A zero interest bearing note is a debt instrument that does not require any interest payments along with the principle payments. These notes, which are also called coupons, are sold at a discount to their face value due to the fact that only the principle is repaid. The value is implied through the discount that the investor is given. The net liability is calculated by the remaining principle value left on the note.
Issue a zero interest bearing note that does not have any interest payments. It will be at a deep discount to the face value. For example, if the note is worth $1 million to be paid back over four years, the price today might be $600,000.
Receive the $600,000 as proceeds from the note issuance. Divide up the $1 million dollar value of the bond into equal segments for the life of the note. In this scenario, there are 48 months in four years so each month would return approximately $20,833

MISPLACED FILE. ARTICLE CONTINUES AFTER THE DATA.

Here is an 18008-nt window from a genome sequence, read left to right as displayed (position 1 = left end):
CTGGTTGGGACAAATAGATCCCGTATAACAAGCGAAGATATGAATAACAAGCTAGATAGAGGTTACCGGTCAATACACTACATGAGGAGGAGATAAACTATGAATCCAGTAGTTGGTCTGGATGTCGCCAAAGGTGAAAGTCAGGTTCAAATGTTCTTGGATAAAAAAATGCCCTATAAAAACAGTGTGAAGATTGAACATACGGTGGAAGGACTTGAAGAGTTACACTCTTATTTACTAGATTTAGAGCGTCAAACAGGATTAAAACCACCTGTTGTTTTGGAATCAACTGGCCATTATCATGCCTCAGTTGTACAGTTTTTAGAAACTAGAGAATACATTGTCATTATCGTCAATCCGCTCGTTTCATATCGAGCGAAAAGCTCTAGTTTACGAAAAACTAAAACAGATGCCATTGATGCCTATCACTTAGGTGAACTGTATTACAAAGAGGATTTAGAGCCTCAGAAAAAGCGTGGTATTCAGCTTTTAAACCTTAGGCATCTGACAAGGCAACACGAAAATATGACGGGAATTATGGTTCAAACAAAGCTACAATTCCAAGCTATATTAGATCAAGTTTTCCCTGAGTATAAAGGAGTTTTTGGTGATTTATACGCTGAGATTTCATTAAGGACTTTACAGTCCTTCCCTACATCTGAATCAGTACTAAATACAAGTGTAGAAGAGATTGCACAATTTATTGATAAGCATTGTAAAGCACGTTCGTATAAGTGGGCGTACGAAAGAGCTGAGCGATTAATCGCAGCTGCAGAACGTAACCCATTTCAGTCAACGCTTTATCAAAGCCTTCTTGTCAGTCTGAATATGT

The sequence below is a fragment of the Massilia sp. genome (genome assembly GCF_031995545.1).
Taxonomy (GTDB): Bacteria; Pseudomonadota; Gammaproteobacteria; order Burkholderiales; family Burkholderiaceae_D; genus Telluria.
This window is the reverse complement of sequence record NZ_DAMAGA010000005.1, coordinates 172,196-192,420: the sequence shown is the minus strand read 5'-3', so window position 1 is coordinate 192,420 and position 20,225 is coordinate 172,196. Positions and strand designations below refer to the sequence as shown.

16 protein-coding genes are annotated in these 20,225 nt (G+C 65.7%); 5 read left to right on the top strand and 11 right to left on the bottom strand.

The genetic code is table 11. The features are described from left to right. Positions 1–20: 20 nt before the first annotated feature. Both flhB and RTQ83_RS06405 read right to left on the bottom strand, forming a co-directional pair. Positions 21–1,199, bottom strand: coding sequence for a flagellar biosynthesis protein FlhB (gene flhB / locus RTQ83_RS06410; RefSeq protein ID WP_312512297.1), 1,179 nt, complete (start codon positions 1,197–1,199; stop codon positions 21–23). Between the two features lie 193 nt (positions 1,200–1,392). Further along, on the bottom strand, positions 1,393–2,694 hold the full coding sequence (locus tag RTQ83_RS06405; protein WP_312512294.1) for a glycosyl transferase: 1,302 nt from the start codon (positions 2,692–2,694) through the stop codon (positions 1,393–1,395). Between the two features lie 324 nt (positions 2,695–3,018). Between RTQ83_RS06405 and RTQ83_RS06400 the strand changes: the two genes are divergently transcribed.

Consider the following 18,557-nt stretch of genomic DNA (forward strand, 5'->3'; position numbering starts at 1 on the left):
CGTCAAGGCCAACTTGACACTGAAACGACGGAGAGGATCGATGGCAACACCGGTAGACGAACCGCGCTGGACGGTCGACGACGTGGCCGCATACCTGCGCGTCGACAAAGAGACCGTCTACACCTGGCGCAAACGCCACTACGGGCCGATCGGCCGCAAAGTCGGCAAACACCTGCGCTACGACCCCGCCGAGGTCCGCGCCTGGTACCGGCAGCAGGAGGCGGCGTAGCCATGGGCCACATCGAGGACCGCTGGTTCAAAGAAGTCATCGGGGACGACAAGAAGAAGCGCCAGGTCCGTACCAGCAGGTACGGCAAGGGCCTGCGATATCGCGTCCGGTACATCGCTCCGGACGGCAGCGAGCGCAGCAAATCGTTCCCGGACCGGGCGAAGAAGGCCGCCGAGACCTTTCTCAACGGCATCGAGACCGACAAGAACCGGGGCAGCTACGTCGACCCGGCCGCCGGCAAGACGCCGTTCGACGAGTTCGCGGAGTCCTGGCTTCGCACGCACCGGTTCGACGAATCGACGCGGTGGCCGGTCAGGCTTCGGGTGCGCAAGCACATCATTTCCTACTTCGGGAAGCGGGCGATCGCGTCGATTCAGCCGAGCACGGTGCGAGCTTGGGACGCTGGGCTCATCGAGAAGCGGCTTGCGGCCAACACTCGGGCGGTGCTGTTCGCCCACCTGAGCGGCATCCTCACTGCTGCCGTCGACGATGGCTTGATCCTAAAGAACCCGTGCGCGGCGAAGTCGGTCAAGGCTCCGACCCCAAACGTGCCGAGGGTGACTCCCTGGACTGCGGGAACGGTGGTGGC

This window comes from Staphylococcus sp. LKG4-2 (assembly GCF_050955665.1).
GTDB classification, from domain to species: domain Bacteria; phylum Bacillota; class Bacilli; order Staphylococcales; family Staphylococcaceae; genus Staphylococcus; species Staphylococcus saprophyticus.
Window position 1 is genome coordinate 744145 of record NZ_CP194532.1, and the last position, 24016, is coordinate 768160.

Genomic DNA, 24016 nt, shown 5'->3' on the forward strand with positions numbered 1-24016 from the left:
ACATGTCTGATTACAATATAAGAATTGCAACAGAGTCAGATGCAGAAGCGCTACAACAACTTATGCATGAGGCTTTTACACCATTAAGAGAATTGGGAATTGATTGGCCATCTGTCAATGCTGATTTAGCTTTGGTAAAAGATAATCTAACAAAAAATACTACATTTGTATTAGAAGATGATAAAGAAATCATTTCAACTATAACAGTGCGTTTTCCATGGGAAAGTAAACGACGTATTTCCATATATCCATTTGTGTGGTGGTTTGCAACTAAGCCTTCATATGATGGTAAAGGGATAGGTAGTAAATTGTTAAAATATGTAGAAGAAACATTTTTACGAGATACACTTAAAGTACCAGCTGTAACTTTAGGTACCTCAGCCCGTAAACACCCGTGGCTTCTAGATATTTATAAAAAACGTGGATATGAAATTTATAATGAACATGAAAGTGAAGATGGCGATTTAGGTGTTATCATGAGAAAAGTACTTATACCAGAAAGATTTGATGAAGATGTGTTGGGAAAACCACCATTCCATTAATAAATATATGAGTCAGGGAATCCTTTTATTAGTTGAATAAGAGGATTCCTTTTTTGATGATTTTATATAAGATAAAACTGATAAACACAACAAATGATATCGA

Subtract each month's payments from your $1 million outstanding liability. After the first month your remaining liability would equal: 1,000,000 - 20,833. = $979,167 After one year your liability would equal: 1,000,000 - (12 X 20,833) = $749,996.
Josh Victor started writing in 2006 as an author for various blogs across the internet. His areas of expertise include finance, business, marketing and technology. He has a Bachelor of Arts in economics from the University of Illinois at Chicago.